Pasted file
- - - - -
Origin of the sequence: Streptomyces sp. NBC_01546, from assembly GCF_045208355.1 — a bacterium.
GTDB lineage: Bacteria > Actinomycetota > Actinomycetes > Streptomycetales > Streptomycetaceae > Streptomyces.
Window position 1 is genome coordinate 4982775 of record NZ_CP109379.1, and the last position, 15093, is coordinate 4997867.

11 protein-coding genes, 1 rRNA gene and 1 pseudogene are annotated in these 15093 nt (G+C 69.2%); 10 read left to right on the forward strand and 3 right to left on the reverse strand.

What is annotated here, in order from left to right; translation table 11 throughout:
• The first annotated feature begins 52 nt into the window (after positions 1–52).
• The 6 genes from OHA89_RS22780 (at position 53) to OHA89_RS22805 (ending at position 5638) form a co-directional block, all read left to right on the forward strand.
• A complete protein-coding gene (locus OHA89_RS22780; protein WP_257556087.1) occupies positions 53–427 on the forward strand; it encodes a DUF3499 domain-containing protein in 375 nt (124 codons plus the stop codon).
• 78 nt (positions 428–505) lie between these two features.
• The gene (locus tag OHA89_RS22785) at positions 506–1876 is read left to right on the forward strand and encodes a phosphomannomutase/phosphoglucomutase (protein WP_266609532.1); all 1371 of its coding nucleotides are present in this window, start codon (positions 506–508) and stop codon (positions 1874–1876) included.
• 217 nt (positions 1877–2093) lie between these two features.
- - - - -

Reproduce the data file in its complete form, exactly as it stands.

Origin of the sequence: Streptomyces sp. NBC_01546, from assembly GCF_045208355.1 — a bacterium.
GTDB lineage: Bacteria > Actinomycetota > Actinomycetes > Streptomycetales > Streptomycetaceae > Streptomyces.
Window position 1 is genome coordinate 4982775 of record NZ_CP109379.1, and the last position, 15093, is coordinate 4997867.

11 protein-coding genes, 1 rRNA gene and 1 pseudogene are annotated in these 15093 nt (G+C 69.2%); 10 read left to right on the forward strand and 3 right to left on the reverse strand.

What is annotated here, in order from left to right; translation table 11 throughout:
• The first annotated feature begins 52 nt into the window (after positions 1–52).
• The 6 genes from OHA89_RS22780 (at position 53) to OHA89_RS22805 (ending at position 5638) form a co-directional block, all read left to right on the forward strand.
• A complete protein-coding gene (locus OHA89_RS22780; protein WP_257556087.1) occupies positions 53–427 on the forward strand; it encodes a DUF3499 domain-containing protein in 375 nt (124 codons plus the stop codon).
• 78 nt (positions 428–505) lie between these two features.
• The gene (locus tag OHA89_RS22785) at positions 506–1876 is read left to right on the forward strand and encodes a phosphomannomutase/phosphoglucomutase (protein WP_266609532.1); all 1371 of its coding nucleotides are present in this window, start codon (positions 506–508) and stop codon (positions 1874–1876) included.
• 217 nt (positions 1877–2093) lie between these two features.